It was a fun tour and certainly worth the cost of admission. On the tour, I met a couple from Brookfield, Wisconsin who were on an eight day trip to Australia with their twin toddlers, not sure I would be sane after an trip like that! After those several thousand steps, it was time for a light lunch. As I mentioned above, I found a deli on Jack Mundey Place with an open courtyard to enjoy the pleasant weather. Here was my companion during lunch. He/she didn’t say anything, just stared a lot!
After lunch, I found the Argyle Cut that was built by convicts in the mid-1800’s. Before taking the stairs up to the Harbor Bridge level, I enjoyed the coolness of the shade by taking a few photos.
The day before due to time constraints I skipped the tour of the Harbor Bridge Museum on the South Pylon Lookout. Here’s the Lookout from the street level.
So I climb the many steps to the entrance hoping the view would be worth the agony. (It was!) The two nice young fellas at the ticket booth asked if I was over age 60 and with a yes reply the price of admission was quickly reduced to $12.50 AUD. My bonus for the day! I decided to the head for the observation deck and save the museum for later. Here were my first views looking over the bridge. You’ll note in the top photo, there are people walking on top of the bridge. Yes, there are guided tours that cost up to $200 USD per person depending on the length of the tour. When I learned that there were strict rules about taking anything such as cameras on the tour, I quickly lost interest. Besides that and the price, at times heights give me a queasy stomach. Wouldn’t want to upchuck on the cars traveling across the bridge! The Harbor Bridge is also affectionately known as the “coathanger” because of its arched design.
The views from the observation deck are spectacular. Below is a look at the surroundings. From up here, one has a great view of the Sydney Opera House, Ft. Denison, the ferry docks, the many boats plying the harbor, and Sydney’s Central Business District.
After a respectable time gawking at the views and talking to a couple of young women both from the US, it was time to learn more about the building of the bridge. The well done museum had some very nice exhibits and lots of explanation including an excellent film with period photos and video at the exit from the museum. Not only does this bridge provide for auto traffic, there are is a pedestrian walkway, a bicycle path and a couple of railway lines. A bridge from the south to the north side of Sydney Harbor was first proposed as early as 1815. Serious planning began in the early 1900’s but was interrupted by World War I. After the war ended, the chief engineer traveled abroad to view completed bridges, based on his visit to New York City, it was decided the arch design would be the most suitable and it was less expensive than other types of designs. Construction on the bridge finally began in 1923 with the grand opening held in 1932, attended by hundreds of thousands of people almost the entire population of Sydney at that time.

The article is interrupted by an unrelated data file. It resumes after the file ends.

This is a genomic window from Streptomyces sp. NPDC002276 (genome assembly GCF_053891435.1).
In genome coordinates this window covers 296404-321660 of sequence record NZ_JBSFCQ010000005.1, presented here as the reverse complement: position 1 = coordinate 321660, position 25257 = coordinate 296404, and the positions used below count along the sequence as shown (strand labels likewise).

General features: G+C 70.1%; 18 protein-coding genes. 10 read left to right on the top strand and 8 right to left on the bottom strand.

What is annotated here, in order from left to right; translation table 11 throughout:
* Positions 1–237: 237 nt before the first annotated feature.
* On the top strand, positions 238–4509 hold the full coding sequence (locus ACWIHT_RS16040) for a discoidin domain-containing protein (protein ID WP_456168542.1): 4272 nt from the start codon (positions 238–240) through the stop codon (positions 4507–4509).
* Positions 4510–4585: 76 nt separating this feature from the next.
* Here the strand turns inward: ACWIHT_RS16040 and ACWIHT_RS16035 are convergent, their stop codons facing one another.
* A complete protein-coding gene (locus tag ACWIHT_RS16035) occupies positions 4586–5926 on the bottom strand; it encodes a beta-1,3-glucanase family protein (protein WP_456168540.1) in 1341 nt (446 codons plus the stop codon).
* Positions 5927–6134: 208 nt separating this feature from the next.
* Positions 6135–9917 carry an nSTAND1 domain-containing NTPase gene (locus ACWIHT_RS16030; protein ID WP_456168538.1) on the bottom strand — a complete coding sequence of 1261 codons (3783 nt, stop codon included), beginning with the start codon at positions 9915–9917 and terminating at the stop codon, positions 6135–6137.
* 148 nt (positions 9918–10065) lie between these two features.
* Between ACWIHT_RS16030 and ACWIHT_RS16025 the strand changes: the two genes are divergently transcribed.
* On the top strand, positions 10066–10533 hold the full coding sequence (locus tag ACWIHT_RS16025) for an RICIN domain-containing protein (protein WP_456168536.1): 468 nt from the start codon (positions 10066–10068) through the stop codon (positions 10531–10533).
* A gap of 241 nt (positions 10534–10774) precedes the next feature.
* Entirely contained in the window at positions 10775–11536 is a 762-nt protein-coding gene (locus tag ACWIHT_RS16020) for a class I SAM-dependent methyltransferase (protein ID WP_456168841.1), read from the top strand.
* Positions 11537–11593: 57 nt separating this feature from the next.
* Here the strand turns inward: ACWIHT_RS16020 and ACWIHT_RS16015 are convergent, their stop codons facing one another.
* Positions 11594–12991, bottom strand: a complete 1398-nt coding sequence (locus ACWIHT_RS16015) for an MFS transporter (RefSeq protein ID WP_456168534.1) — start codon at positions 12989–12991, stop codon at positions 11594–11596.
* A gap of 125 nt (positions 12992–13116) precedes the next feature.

After viewing the film and exiting the museum, I crossed about half way on the pedestrian walkway and of course took some photos.
Before leaving the bridge behind, I have to quote an observation made by Bill Bryson in his book “In a Sunburned Country.” Quote: “you can see it from every corner of the city, creeping in at the oddest angles, like an uncle who wants to get into every snapshot. From a distance it has a kind of gallant restraint, majestic but not assertive, but up close it’s all might…… This is a great bridge.”
Another thing on my Sydney to do list was to spend more time in the Royal Botanic Garden. I made my way around the promenade past the Opera House shops.
Near the entrance to the Botanic Gardens is a choo-choo train that one can ride for the price of $10 AUD. While they said it was a hop-on, hop-off train, there were no guarantees of an empty seat. Seeing that the train was nearly full, I decided to ride all the way through and then walk back to areas of interest. Well, it was quite a ride lasting only about 20-25 minutes. The driver was funny and entertaining but kept driving past what seemed to be some interesting spots and there was very few opportunities for photos or enjoy the scenery. It’s not something I would do again or recommend to fellow travelers. I did walk back into the gardens and enjoyed the many spring flowers and landscaping.
The shadows were getting long and I was ready for some dinner before heading back to my Airbnb to prepare for the next leg of my Australian journey. But as I was making my way back to The Rocks for some food, I came across this sign honoring the first settlers, the indigenous peoples, a good reminder for all of us.
Join me next week for The Trail to Uluru and the Red Center of the continent of Australia.
Until then, happy travels!